Filed under health

A friend of mine just died of cancer last week. He was fifty.

I suppose you get to a certain age, and the disease seems to crawl out from around the corners all around you. You hear the statistics – one out of two men and one out of three women will be diagnosed with cancer at some point in their lifetimes.  Yet, then I read that “cancer death rates have steadily declined in the U.S. over the past fifteen years, and they are expected to do so again” according to the American Cancer Society. Hard to believe that from the period of 1990 – 2005, cancer death rates decreased by 19.2 percent in men. Women’s rates from roughly the same time period (1991 – 2005) death rates decreased by 11.4%. Much of the decline is due to increased screening (leading to an earlier diagnosis) and then there are improved treatments.

It may be of some comfort to know that about a third of the expected cancer deaths will be linked to behavior-related factors, such as obesity, poor nutrition, and lack of physical activity. And then there is the issue of indoor tanning and overexposure to the sun. There also may be more to the element of nutrition, antioxidants, and prevention. (See www.anticancer.com for more information.)

On the other hand,  that is only one third of the story. What about the other two thirds?  My friend who just past away was one of those guys that drank red wine occasionally, ate well, had a balanced and very happy life, and was really in shape. Why him? There was no cancer in his family, and certainly he lead a very healthy lifestyle. Truth is, his oncologist said that some of us will get cancer just because of “dumb luck”.  And that is what makes this (and many other diseases) very scary.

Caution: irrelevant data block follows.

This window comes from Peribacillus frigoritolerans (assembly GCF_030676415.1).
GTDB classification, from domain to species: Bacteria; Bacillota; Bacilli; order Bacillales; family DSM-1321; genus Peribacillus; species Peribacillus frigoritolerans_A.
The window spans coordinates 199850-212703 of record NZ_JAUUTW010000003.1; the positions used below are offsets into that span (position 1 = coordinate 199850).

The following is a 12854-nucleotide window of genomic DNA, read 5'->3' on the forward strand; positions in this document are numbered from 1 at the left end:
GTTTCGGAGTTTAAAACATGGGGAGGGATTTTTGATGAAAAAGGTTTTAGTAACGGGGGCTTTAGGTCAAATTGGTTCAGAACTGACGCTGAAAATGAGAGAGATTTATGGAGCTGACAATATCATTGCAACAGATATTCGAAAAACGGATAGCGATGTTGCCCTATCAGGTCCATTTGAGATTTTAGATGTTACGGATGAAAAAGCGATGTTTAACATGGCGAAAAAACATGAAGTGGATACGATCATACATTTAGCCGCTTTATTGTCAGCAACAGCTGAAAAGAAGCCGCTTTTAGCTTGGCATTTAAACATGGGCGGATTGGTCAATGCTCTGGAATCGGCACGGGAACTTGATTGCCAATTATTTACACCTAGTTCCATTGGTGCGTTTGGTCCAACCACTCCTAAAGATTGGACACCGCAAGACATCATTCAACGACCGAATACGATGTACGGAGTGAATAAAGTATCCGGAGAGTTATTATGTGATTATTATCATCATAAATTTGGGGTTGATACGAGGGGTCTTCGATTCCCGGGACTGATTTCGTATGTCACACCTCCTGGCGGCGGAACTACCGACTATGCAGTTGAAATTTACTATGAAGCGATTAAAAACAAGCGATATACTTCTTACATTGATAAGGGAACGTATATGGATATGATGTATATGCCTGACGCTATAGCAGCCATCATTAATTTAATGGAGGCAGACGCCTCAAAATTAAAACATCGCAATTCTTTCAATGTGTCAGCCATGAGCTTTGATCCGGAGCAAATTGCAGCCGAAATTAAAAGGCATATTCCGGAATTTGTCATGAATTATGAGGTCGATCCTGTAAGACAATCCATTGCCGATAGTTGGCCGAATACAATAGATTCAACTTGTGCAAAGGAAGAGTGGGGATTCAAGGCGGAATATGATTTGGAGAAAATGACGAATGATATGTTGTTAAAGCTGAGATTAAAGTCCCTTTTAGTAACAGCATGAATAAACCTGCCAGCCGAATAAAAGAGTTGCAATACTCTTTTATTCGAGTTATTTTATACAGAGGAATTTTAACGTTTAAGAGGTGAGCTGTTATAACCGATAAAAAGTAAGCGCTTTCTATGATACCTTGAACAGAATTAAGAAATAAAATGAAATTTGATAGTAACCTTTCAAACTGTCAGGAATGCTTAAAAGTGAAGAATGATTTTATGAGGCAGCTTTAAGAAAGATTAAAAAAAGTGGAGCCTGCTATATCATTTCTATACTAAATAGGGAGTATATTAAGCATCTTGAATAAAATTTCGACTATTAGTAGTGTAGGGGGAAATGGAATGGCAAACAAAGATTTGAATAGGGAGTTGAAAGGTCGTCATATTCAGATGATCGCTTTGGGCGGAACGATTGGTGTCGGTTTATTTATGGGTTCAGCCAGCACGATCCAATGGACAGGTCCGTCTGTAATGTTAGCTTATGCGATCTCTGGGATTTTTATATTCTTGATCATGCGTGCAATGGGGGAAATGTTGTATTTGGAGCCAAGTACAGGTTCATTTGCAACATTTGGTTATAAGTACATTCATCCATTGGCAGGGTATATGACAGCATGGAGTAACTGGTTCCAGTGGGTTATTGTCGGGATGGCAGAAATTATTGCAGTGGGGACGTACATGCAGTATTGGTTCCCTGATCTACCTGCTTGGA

To be optimistic, there is a world of positive forward movement with our battle against cancer. Three cancer vaccines (for prostate cancer, melanoma and lymphoma)have achieved positive results in Phase 3 clinical trials. These vaccines wouldn’t prevent the disease, but they may help people who are already fighting it. Additionally, we currently have two cancer vaccines that have FDA approval and both are strictly preventive as they target viruses that can lead to cancer. One is the vaccination that fights hepatitits B, the other, a vaccine for HPV, which is recommended for adolescent girls. The progress we’ve made is astounding, and the fight against cancer is finally taking center stage.

If you’re feeling helpless and wonder what you can personally do to help the cause, join the grassroots movement of CPS-3, the Cancer Prevention Study-3. The American Cancer is looking for men and women between the ages of 30 and 65  who have no personal history of cancer to join a historic research study. The ultimate goal is to enroll 500,000 adults from various racial/ethnic backgrounds from across the U.S. According to their website, “The purpose of CPS-3 is to better understand the lifestyle, behavioral, environmental and genetic factors that cause or prevent cancer and to ultimately eliminate cancer as a major health problem for this and future generations.” Contact your local Relay for Life to see if you can get on-board.

And in the meantime, follow the lifestyle advice given by physicans and be thankful that there is an active research community fighting on the behalf of all of us.